IP Camera Bitrate and Compression: Not All 1080P Cameras are Created Equal

We often get asked why our HD POE IP cameras look so much better than other brands, even with "similar specs."

Slapping a 1080P image sensor in a camera that can't keep up with processing a series of 1080P images into video can still legally be called a 1080P camera, but the video (and even pictures from the video) will look terrible.


Let's Start with a Demonstration


This image is 1080P and was made by Arlo's 1080P camera, which has a processor rated at 512kbps (half of a megabyte per second).

This image is 1080P and was made by our Warrior 1080P camera, which has a processor rated at 4096kbps (4 megabytes per second).


Images cropped to fit but not zoomed or otherwise edited. Click images for full, uncropped versions.

Also, we didn't try to take a photo of the back of the subject head. The Arlo camera, which is battery powered and has to shift from sleep mode to take a photo, just would not take a picture fast enough to get a picture while they were still facing the camera. Please see this guide, for a break down on benefits and drawbacks to battery-powered cameras, like delayed wake times.


Both companies say that these are 1080P cameras. Isn't that misleading?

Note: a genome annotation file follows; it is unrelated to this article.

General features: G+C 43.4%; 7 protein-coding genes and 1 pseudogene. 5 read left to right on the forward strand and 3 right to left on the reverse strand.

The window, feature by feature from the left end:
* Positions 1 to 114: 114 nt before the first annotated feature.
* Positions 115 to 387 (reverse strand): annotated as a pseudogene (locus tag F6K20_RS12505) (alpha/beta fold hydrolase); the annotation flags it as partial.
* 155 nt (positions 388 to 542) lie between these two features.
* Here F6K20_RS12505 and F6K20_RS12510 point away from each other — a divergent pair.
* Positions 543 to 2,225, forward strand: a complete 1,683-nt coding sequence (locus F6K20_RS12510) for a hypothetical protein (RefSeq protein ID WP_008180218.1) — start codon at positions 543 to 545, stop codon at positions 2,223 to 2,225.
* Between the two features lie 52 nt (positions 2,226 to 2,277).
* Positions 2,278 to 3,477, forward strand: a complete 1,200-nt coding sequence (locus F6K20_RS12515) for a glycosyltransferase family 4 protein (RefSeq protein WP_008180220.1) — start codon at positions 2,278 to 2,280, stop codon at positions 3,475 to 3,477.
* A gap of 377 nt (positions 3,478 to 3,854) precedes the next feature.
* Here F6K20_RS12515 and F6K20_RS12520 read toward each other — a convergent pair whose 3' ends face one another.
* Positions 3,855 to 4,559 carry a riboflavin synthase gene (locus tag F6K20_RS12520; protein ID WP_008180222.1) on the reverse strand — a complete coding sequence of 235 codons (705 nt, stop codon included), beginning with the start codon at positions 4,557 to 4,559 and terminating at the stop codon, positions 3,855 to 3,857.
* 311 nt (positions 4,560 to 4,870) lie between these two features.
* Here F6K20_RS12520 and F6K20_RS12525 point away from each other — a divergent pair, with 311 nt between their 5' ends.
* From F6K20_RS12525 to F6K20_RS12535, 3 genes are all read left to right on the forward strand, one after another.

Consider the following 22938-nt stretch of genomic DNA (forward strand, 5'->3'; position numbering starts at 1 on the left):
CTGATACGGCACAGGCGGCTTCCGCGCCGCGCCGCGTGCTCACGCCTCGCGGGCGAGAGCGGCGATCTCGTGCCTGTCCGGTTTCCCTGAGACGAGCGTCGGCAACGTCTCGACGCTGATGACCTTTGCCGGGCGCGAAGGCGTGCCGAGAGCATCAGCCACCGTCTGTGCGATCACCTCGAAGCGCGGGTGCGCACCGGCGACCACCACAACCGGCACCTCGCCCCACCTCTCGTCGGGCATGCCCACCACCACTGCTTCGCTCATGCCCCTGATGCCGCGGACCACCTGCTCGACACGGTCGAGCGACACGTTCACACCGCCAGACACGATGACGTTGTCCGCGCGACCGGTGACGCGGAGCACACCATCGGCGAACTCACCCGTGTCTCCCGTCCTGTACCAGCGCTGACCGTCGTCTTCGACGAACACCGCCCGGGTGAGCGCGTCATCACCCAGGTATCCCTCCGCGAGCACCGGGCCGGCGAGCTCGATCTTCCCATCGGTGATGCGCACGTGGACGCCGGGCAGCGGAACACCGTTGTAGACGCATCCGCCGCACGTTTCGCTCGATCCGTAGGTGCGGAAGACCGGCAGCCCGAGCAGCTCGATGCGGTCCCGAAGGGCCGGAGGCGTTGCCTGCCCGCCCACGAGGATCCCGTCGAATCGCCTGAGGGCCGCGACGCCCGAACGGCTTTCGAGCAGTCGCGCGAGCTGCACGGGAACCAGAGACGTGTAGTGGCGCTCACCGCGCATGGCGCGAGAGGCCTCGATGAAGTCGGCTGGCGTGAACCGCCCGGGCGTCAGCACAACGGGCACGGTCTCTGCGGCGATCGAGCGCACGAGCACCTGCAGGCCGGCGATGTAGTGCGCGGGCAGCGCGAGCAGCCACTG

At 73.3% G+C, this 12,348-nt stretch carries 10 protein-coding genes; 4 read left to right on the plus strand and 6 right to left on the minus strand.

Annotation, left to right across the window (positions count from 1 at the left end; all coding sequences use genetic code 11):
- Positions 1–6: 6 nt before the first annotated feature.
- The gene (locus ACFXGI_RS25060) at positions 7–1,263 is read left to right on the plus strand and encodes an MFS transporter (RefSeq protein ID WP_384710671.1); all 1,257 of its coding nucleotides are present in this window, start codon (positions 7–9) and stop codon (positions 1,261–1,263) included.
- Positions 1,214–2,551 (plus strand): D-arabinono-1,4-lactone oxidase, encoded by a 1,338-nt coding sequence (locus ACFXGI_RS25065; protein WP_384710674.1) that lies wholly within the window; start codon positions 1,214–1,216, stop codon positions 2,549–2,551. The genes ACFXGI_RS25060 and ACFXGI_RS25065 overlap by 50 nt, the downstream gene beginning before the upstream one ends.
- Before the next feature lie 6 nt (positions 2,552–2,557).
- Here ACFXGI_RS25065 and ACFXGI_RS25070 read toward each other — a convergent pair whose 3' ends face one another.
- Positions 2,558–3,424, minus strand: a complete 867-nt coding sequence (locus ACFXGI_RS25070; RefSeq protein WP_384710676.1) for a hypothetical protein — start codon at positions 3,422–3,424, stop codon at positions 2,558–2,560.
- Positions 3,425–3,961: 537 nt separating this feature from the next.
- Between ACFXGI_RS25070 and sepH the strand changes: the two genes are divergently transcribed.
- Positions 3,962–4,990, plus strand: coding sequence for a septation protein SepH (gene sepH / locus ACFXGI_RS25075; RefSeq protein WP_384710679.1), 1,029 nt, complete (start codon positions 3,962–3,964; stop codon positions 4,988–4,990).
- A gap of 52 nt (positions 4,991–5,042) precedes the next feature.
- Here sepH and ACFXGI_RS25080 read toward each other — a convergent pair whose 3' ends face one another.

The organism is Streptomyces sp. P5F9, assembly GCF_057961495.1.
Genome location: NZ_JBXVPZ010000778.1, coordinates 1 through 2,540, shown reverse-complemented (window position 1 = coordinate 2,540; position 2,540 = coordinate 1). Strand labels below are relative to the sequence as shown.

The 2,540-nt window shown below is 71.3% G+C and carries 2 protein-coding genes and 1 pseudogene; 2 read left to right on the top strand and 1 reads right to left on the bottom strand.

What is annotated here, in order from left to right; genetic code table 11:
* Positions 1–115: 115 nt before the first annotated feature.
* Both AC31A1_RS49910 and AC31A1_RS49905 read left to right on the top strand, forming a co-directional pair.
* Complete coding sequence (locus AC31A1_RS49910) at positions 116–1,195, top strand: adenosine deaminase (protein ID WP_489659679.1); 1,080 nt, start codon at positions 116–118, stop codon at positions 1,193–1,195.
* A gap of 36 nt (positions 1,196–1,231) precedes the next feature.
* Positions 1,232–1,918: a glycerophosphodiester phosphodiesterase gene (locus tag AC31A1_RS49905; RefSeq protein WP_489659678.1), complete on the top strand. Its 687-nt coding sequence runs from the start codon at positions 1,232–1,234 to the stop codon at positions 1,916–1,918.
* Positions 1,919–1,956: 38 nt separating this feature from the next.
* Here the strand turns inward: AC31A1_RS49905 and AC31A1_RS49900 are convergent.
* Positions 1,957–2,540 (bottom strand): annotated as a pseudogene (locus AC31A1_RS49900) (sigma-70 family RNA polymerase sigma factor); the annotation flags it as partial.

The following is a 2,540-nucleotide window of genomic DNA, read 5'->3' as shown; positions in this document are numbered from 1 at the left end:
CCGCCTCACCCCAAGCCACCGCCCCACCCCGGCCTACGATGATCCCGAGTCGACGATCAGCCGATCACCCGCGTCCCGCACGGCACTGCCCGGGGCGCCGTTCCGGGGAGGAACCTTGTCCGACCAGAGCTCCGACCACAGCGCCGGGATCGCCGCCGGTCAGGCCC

Legally, if a camera has a 1080P image sensor, it is a 1080P camera.

Most people look at a 1080P or 4k ip camera and say that's the same quality as another 1080P or 4K camera. While that is true with still photos, video is much more complicated. In addition to having a 1080P image sensor, you also need to have a processor powerful enough to perform the conversion of images into video, according to their image quality specs (4K / 1080P). The processor in this not-1080P-looking 1080P camera couldn't keep up with converting the individual 1080P images into video, at a fast enough rate to create great looking video footage from those still images.


Technical warning: Good quality 1080P video occurs when you take a series of 1080P photos and convert them into a video at a compression rate of no lower than 5Mbps in bitrate (when encoded by H.264) or 2.5Mbps (at H.265).


Wait, what does that even mean?

What's the bit rate?

Bitrate is the network or processor consumption and transmission requirements to do something with a computer.